The Girl Next Door
- compiled by Jeffrey Overstreet Copyright Christianity Today International
- 2004 1 Jan
When a teenager (Emile Hirsch of
Director Luke Greenfield's film
It gets worse. Mainstream press critics are giving the film stronger reviews than any of the other major new releases this week, including a historical epic and an animated family film from Disney. (It's worth noting that they also liked it better than
But religious press critics are unanimous in arguing that this "comedy" is capable of earning only the most unhealthy sort of laughter.
"It's an adolescent male fantasy—the sexy porn star who actually has a heart of gold falls for the nerdy fellow," explains Anne Navarro (Catholic News Service). "She pulls the uptight boy out of his shell, and he helps the fallen young woman find her innocence again."
Does that mean the film is baiting us with bad things only to surprise us with a moral perspective? Hardly. Navarro explains, "The film's conceit is that it wants the audience to believe its tsk-tsk attitude toward the adult entertainment industry. Yet … Greenfield makes certain that the cameras linger longingly over Cuthbert's curvaceous body and features plenty of shots of topless women slinking around steel poles in the scenes at a so-called gentleman's club. While pretending to disapprove of the objectification of women, the movie does the same thing by showing voluptuous coeds giving the high school football team plenty of close-contact attention." She concludes by criticizing the film's poorly written dialogue and stereotypes.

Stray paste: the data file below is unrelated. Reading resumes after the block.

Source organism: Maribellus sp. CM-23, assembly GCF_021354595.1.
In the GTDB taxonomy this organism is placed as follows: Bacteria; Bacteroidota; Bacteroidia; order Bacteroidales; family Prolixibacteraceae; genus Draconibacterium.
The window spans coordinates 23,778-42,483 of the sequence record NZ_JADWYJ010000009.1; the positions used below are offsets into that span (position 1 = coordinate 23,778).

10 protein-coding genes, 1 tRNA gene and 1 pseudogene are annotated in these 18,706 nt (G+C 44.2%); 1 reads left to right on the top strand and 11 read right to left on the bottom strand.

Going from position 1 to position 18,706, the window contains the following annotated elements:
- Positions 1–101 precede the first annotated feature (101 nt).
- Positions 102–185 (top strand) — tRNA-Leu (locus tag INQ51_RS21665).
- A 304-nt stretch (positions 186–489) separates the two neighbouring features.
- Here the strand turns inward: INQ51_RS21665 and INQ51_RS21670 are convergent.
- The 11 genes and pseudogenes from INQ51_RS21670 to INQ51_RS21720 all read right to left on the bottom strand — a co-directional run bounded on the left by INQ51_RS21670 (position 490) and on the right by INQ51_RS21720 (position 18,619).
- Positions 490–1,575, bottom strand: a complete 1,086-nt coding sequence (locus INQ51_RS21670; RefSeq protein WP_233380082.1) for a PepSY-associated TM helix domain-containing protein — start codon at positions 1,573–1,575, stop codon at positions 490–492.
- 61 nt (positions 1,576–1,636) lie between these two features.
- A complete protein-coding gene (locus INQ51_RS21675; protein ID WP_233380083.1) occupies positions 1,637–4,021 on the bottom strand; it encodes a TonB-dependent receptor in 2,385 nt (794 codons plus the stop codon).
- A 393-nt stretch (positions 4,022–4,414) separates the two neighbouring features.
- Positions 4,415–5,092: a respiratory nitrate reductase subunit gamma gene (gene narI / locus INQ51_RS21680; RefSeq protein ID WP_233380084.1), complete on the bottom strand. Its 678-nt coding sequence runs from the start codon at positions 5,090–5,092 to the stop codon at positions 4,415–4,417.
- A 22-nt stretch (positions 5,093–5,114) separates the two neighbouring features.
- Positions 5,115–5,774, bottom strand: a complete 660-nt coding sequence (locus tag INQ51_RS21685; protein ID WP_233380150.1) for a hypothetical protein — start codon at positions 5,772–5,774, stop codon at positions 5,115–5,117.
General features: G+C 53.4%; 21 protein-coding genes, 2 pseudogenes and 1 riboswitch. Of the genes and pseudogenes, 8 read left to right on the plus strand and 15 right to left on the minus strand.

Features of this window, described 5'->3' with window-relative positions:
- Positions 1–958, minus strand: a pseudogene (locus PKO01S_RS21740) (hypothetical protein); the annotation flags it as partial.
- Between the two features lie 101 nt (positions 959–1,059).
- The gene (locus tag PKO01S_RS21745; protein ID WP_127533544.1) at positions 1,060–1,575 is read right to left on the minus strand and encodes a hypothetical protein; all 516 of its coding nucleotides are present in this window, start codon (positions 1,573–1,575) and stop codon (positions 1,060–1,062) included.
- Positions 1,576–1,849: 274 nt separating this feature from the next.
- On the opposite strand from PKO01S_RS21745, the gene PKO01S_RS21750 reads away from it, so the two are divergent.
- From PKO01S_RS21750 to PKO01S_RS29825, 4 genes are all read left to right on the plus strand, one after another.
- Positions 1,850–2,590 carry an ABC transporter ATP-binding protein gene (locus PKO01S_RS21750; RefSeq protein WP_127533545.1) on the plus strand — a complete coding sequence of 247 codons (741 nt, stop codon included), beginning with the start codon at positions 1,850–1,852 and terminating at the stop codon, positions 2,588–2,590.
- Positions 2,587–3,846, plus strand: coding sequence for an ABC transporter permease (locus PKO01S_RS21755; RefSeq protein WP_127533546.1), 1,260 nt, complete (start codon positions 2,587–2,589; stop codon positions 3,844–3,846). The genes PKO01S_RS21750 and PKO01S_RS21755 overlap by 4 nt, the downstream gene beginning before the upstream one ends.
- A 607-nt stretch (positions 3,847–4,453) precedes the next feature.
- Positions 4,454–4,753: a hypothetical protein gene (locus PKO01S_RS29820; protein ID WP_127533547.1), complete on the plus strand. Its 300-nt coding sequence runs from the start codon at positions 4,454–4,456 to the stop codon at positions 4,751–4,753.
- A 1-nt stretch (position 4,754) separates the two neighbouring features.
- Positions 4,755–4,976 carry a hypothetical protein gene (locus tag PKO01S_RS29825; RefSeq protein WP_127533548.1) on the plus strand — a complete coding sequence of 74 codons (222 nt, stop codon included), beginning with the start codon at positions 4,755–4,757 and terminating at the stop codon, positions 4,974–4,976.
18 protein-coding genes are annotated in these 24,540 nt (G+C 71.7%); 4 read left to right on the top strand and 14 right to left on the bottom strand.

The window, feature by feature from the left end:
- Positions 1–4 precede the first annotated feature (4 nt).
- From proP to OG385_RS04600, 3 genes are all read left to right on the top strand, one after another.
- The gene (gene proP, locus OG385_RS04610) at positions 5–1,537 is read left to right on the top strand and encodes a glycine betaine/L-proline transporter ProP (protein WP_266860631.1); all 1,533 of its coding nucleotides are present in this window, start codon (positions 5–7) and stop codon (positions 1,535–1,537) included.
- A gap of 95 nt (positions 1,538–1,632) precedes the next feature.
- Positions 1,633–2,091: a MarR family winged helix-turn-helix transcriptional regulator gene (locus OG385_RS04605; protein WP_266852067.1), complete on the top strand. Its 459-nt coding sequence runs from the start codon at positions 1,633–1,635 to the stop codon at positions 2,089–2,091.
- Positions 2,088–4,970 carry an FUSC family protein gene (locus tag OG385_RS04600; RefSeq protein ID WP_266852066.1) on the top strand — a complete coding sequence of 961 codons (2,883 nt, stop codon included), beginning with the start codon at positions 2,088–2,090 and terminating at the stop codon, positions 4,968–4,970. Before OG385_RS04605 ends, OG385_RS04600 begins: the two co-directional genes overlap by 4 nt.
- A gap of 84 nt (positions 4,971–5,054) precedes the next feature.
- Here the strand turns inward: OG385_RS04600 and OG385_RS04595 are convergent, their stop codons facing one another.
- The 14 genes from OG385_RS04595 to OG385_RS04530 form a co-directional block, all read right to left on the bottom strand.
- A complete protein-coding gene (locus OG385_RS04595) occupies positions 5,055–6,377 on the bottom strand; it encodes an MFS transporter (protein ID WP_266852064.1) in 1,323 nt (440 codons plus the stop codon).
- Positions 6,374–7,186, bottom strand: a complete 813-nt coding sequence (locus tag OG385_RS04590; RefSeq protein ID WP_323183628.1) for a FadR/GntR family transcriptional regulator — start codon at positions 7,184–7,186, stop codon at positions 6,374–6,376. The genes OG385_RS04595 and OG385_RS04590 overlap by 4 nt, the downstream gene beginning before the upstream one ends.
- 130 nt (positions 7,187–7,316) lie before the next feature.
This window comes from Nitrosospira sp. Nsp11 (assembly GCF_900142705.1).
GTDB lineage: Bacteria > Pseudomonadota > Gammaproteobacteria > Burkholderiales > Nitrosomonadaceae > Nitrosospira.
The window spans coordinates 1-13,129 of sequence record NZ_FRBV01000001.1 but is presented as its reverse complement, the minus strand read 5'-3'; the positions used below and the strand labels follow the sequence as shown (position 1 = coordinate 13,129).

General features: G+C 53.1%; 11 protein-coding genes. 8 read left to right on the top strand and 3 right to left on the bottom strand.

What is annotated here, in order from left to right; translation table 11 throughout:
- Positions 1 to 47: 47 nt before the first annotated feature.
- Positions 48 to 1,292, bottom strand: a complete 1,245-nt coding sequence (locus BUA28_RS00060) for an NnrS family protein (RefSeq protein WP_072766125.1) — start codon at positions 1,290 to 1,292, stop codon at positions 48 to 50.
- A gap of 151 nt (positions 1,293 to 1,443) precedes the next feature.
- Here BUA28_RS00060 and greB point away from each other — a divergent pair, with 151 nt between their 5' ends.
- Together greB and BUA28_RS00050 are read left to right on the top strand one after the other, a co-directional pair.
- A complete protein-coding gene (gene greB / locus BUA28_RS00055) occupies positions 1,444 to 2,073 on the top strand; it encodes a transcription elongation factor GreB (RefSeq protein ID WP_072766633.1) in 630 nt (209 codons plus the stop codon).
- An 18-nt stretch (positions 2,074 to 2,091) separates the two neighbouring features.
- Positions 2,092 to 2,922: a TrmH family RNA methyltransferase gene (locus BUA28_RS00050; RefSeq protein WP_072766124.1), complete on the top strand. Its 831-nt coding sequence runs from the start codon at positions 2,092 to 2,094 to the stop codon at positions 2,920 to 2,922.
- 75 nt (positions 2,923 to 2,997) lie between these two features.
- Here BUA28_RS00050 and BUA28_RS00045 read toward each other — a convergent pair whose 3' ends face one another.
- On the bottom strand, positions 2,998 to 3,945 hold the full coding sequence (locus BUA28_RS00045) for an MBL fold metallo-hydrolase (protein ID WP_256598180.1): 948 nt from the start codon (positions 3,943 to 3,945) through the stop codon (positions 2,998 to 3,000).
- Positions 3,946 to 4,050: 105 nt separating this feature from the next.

Michael Elliott (Movie Parables) writes, "Porn stars in high schools? An R-rated teenage sex comedy? Is it just me or do these concepts seem more than a little inappropriate?" The message, he says, boils down to this: "'If you find the most important thing in your life, you do whatever you have to do, even if it isn't nice, to hold onto it.' That's having moral fiber? What rubbish."
Bob Smithouser (Plugged In) writes an imagined conversation of the meeting in which the film was pitched. The studio executive is skeptical saying it sounds too much like an update of
Joe Sinko (Christian Spotlight) says the movie "is designed to appeal to the lasciviousness that is running rampant in our culture. It is predictable, awkward, full of profanity and nudity. It pokes fun at the use of Ecstasy, and portrays the majority of high school kids as morally bankrupt. [It] pokes fun at 'normal' kids who are doing their best to get a good education and become contributing citizens in society. It implies that casual sex and pornography are generally harmless things that really hurt no one, and that using drugs will make you funny and enlightened."